Indigo Prophecy doesn’t rely on the standard point and click method of so many adventure games.  Although you can set-up your own control scheme, you control each character with the keyboard and mouse (or a gamepad) and as you pass “hot spots” icons appear at the top of the screen indicating how the mouse should be moved to perform an action or look at something closer.  For instance an icon pops up indicating you can pick up the coffee pot.  You press and hold the left mouse button and move the red dot that appears in the direction (or pattern) indicated.  The same convention is used during conversations.  For the most part I have no complaints about the controls – the camera angle can even be changed on the fly – but you’ll still have to manage a fair amount of pixel hunting, as aspect of adventure games that the genre hasn’t managed to eliminate (like spotty path finding in real-time strategy games).


I can’t say I ever got stuck on a puzzle or what to do next but I did wind up getting thumped often by the arcade/twitch portions of the game that pop up all too often and sometimes at unexpected times.  You have to perform rapid button presses to complete some actions, like sit-ups but then there are conversations that have to be fought through by correctly hitting the correct directions indicated by a Simon-like interface of flashing lights.  Having to perform rapid-fire directional presses makes sense in some cases, like escaping from giant luminous bugs but during a coroner’s investigation of a body?  Why?  It only acts to throw your attention off since you can’t concentrate on what’s happening, only on the flashing lights.  There is the option to set the game to “easy” which helps to cut down on the complexity of these sequences but I would have appreciated less of these altogether.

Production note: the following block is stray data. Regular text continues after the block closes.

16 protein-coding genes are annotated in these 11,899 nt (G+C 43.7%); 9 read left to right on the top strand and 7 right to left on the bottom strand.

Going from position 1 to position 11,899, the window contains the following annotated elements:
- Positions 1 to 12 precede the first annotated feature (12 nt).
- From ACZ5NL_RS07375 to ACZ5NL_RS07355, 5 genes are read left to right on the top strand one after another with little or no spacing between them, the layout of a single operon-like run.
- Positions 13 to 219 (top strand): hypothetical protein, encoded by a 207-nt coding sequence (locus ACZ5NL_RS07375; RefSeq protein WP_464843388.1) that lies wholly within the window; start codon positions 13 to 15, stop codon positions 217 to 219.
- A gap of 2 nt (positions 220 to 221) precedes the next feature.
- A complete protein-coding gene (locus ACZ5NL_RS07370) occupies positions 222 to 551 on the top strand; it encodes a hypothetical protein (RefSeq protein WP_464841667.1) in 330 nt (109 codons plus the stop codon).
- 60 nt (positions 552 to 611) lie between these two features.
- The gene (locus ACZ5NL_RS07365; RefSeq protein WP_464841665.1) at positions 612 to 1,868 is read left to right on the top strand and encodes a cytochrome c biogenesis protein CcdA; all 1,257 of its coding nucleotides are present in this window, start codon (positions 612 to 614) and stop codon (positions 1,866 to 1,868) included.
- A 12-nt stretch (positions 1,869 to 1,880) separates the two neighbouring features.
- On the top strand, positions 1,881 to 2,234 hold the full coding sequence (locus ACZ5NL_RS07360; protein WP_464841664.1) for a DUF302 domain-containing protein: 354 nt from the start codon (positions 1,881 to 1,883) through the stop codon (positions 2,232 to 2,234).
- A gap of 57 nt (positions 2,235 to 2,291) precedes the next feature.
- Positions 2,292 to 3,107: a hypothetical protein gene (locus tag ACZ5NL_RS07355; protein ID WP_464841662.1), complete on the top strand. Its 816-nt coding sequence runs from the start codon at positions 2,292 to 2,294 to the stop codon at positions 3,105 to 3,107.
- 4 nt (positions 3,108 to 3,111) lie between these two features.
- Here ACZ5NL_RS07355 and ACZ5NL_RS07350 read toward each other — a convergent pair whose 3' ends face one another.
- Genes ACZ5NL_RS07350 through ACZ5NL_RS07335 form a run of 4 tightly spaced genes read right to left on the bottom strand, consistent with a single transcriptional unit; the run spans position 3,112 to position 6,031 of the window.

Instead of doling out points, Indigo Prophecy rewards players with boosts to their mental health.  Have a drink of water, +5 points.  Succumb to Carla’s fear of enclosed spaces (i.e. goof up the button presses controlling her breathing), -10 points.  If this gets low enough the game ends.  Fortunately, it’s not too difficult keeping your mental health solid.


Although much of the enthusiast press has taken a shot or two at Indigo Prophecy graphics.  I’d have to say they’re just fine – the lip synch could have used some tweaking, but the gritty feel of the game – the screen actually appears gritty – creates an overall sense of grimy hopelessness.  At times Indigo Prophecy is very minimalist without much detail (the snow and darkness help tremendously) but many of the interiors are full of detail though much of it is just scenery and not something to interact with.


Will only adventure fans appreciate Indigo Prophecy?  If the arcade/twitch sequences were eliminated or even reduced, this would be an easy recommendation for adventure fans because even though Indigo Prophecy is grim, it’s also engrossing (nevermind the pixel hunting in some areas).  As it is, adventure fans have little to choose from – at least in this case, it’s a good game so it’s not like Indigo Prophecy needs to be picked up because it’s the only game in town classified as an adventure.


- Omni

(November 13, 2005)